Regulatory changes announced by the City of Columbia on Monday aim to benefit new and existing businesses by streamlining start-up processes and eliminating or reducing fees.
City officials said the goal of the new initiatives is to streamline operations, shorten wait times, provide friendlier processes for businesses and homeowners, and create a more business-friendly environment. The announcement was made at a press conference held at the War Mouth gastropub in the Cottontown district which was attended by city and county leaders as well as business representatives.
Included are changes to how the city handles grease capture costs and on-site parking, two issues that executives say have hampered restaurant startups and other small businesses for years.
“This is just the beginning. We want to encourage economic growth and we want more people in the downtown area,” Columbia Mayor Daniel J. Rickenmann said. “We can’t talk about accessible housing, affordable housing, workforce housing, employment initiatives, and investment growth if we don’t address the issues that are holding us back.
- Eliminate water and sewer change-of-use fees. Business owners will no longer be charged capacity fees when a commercial property is redeveloped.
- Simplify the application process for new commercial licenses and renewals. Individual or corporate tax returns will no longer need to be submitted to apply for or renew a business license. Officials also estimate that the entire licensing process will be online by the fourth quarter of this year.
- Provide additional flexibility and financial assistance for fat capture costs. City staff will work with a project’s engineer, architect, or plumber to approve the best grease capture needs for the specific project, whether it’s a grease trap, a grease interceptor or other options. The city will also offer a repayable loan program that will offset half of a project’s grease capture costs up to $10,000.
- Eliminate on-site parking requirements for buildings 7,500 square feet or less. Businesses occupying buildings of this size will no longer have to provide on-site parking or rent off-site parking to receive an occupancy permit. However, parking will be mandatory for residential buildings.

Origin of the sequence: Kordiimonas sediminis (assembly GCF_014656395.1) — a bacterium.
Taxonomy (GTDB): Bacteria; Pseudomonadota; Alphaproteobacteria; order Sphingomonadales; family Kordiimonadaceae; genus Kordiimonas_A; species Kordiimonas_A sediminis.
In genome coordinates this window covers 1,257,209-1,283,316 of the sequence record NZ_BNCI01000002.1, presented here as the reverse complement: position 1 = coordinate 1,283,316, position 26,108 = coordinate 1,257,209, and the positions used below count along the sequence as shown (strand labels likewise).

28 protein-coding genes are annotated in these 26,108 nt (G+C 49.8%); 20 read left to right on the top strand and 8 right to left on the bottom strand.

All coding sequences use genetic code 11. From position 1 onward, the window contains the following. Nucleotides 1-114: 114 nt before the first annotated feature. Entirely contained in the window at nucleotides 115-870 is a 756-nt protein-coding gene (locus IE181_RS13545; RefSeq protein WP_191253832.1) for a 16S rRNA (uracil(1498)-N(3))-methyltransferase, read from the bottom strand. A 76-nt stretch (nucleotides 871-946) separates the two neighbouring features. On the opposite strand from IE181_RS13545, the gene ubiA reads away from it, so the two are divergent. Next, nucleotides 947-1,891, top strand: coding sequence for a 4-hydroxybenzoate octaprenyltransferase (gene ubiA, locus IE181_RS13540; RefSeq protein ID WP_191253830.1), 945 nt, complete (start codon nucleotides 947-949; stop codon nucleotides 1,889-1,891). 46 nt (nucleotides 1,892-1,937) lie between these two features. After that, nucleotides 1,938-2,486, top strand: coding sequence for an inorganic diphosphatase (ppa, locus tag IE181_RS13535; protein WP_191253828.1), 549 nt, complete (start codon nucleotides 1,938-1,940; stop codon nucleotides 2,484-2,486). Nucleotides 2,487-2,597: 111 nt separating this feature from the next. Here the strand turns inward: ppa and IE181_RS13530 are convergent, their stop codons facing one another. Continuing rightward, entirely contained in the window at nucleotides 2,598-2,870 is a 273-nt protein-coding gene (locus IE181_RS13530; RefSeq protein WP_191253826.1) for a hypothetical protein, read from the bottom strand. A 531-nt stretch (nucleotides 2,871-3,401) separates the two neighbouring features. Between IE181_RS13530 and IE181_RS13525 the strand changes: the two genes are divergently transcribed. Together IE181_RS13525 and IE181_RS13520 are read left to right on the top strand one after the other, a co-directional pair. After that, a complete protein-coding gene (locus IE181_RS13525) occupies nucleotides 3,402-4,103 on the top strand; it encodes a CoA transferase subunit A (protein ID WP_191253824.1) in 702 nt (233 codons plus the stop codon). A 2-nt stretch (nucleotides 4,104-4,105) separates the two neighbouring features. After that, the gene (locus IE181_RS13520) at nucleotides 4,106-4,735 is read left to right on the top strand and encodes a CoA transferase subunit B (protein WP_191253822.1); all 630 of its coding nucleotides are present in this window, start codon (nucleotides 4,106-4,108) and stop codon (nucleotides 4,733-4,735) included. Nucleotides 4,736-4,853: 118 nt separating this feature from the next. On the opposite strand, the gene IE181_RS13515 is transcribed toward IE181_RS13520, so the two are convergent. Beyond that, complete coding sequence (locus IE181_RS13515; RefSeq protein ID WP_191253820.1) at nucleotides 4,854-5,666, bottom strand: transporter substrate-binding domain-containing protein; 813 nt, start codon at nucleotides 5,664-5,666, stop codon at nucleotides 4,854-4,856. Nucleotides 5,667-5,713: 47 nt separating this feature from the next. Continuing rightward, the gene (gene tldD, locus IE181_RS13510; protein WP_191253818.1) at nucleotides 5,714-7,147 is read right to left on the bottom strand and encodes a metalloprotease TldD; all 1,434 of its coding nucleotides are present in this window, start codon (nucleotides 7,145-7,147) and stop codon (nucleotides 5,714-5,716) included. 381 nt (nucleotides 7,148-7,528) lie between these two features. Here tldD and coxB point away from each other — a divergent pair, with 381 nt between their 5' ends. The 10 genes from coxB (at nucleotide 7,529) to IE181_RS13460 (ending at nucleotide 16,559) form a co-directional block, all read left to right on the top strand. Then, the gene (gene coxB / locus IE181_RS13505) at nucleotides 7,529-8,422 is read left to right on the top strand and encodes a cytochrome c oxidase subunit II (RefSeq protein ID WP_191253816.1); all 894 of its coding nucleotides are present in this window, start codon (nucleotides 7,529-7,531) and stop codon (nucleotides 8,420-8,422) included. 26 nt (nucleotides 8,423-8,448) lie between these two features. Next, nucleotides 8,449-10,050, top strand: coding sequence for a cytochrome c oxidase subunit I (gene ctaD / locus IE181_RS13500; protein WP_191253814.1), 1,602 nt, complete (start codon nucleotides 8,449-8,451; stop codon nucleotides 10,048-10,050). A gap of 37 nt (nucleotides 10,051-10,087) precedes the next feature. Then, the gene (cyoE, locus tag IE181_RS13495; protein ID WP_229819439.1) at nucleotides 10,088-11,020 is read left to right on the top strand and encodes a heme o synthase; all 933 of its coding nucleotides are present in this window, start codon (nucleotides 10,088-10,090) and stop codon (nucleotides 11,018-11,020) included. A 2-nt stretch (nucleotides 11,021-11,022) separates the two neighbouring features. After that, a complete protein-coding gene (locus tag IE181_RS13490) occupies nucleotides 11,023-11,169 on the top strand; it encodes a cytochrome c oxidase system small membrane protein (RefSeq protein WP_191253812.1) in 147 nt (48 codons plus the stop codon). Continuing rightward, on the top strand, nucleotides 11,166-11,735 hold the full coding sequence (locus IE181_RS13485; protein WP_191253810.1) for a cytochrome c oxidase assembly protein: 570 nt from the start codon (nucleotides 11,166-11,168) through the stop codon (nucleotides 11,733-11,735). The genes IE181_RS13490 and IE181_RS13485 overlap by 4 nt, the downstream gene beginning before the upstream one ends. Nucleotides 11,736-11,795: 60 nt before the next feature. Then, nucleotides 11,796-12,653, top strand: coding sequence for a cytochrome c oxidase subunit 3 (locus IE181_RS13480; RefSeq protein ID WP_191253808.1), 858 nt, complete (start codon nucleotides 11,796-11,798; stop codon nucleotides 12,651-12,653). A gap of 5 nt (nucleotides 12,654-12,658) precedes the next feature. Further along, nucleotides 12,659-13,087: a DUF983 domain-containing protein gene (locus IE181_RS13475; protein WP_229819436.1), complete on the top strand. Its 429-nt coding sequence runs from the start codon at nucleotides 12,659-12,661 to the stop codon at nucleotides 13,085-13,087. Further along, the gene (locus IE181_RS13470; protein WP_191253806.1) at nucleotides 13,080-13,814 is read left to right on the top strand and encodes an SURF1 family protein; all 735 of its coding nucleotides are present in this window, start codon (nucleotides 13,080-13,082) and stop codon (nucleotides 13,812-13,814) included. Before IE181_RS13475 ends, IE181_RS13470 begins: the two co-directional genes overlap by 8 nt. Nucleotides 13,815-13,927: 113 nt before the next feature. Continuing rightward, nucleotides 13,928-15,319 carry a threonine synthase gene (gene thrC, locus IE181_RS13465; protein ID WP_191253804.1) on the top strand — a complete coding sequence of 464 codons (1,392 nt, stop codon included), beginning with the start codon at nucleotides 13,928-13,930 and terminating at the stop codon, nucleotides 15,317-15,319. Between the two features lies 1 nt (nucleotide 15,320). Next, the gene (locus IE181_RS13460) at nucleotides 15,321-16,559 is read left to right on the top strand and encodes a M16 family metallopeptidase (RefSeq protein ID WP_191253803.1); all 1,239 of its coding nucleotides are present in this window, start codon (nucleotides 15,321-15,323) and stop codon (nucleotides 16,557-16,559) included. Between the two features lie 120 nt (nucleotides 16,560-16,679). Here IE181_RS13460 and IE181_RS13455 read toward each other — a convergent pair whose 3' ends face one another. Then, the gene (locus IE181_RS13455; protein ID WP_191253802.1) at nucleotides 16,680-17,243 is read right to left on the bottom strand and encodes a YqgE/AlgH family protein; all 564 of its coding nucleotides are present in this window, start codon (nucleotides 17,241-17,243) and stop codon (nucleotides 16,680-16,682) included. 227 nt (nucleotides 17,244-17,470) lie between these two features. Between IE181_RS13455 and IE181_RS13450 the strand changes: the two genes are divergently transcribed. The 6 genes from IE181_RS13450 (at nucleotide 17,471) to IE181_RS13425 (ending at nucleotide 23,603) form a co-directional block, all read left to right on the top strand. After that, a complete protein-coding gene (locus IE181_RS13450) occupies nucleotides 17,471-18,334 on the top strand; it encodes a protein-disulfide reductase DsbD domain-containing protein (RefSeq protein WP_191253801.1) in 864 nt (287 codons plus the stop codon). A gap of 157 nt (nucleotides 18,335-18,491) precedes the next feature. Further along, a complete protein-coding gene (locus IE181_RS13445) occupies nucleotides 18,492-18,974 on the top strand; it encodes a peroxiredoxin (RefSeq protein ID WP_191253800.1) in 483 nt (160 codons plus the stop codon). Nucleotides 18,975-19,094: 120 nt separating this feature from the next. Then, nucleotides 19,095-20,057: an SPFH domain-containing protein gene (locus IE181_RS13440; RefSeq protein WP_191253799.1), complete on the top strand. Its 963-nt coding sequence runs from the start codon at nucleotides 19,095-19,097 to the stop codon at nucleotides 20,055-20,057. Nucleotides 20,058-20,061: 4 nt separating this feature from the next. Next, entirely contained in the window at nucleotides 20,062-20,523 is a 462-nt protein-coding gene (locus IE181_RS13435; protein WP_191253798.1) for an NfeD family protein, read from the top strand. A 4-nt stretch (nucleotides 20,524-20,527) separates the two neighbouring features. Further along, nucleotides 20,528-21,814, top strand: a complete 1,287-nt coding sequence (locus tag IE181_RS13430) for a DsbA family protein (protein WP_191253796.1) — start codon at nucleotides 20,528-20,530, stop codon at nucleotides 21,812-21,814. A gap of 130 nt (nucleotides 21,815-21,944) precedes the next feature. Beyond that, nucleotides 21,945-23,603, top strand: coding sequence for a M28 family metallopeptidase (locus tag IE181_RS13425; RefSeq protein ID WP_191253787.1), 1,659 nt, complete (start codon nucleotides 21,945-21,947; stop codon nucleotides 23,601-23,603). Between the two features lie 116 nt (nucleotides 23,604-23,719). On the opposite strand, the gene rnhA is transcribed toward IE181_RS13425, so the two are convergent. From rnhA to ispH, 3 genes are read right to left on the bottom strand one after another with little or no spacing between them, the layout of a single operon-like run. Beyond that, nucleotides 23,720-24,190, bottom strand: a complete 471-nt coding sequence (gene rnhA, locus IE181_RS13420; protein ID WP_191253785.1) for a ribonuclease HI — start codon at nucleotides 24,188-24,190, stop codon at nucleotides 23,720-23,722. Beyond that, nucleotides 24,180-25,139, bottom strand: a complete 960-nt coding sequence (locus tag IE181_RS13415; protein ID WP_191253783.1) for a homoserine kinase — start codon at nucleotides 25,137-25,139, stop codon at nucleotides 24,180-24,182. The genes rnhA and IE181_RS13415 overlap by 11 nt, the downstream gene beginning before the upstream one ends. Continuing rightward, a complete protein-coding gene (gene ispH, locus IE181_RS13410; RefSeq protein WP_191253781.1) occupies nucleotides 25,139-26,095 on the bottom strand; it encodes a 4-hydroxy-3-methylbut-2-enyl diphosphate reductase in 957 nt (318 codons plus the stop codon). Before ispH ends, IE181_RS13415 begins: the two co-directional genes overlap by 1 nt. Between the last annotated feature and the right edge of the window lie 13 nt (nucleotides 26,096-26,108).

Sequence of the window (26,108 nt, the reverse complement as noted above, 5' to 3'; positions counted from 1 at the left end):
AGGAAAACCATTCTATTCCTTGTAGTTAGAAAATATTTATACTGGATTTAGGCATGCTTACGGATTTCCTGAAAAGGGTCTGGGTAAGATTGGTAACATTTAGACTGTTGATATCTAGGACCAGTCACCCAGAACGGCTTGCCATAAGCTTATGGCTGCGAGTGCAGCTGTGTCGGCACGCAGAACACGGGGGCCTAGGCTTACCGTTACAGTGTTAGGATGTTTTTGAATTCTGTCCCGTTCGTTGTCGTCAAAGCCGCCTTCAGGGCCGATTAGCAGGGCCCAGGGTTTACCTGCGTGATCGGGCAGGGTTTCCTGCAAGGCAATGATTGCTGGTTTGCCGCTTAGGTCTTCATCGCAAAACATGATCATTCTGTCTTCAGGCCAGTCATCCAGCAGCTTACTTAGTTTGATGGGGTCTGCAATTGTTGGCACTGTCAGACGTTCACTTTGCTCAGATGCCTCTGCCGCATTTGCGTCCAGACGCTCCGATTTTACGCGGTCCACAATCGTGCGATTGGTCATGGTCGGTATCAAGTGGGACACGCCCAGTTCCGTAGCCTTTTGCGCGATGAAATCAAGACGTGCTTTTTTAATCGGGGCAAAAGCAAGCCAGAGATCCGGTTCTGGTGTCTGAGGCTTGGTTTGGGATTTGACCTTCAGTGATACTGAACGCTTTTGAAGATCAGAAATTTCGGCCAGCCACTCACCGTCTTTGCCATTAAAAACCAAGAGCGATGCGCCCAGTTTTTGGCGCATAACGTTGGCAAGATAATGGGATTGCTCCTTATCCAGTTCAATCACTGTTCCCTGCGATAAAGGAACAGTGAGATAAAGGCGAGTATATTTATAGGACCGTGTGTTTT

- Facilitate business growth. Businesses will no longer have to remove existing parking spaces in order to meet landscape requirements for redevelopment.
- Establish an economic development program focused on attracting new investment and supporting small businesses in their growth. The city will hire full-time corporate recruiters who specialize in urban economic development recruitment through hotels, restaurants, retail and other businesses, and will also establish project managers to help local businesses to grow and guide new investors through the licensing process.
“These initiatives are great for small businesses and for all businesses in general,” said Columbia Councilman Joe Taylor. “Over a period of time, we have unwittingly created these barriers for businesses to start here, and it’s a huge step for us to have positive momentum going forward.”
Taylor said initiatives alone for water and sewer change-of-use fees, parking requirements and grease traps could on average eliminate between $30,000 and $125,000 of “roadblocks.” expensive” for companies trying to get started in Colombia.
Taylor, also a property developer and former SC commerce secretary, has long advocated for measures to streamline business openings. He said investors and start-ups looking to redevelop and repurpose older buildings in areas such as Five Points and Main Street will particularly benefit from the elimination of water-use change fees and sewers.
“For someone trying to turn an old furniture store, for example, into a trendy new restaurant, sometimes they were looking at a $35,000 or $40,000 fee just for the change in use, and that could be a business killer,” Taylor said. “I think this change will physically have a positive impact on the city.”
He also identified other steps the city should take to encourage further development.
“Now that these destructive costs have been resolved, we only need to expedite the permitting process and fix our uncompetitive commercial ownership rate to position Columbia to be the next great success story in the south,” did he declare.
According to Matt Kennell, president and CEO of Main Street District, a downtown development and marketing organization, the changes to grease trap management and parking requirements will go a long way to helping businesses.
“Grease trap issues on multiple occasions have been a roadblock for those wanting to start a restaurant, so taking this on a case-by-case basis instead of a one-size-fits-all approach is going to be good,” Kennell says. “This initiative, along with changing parking requirements for businesses 7,500 square feet or less, will help many small businesses and restaurants in the Main Street District. This comprehensive approach to being business-friendly is going to be of great help to businesses in the region for many years to come.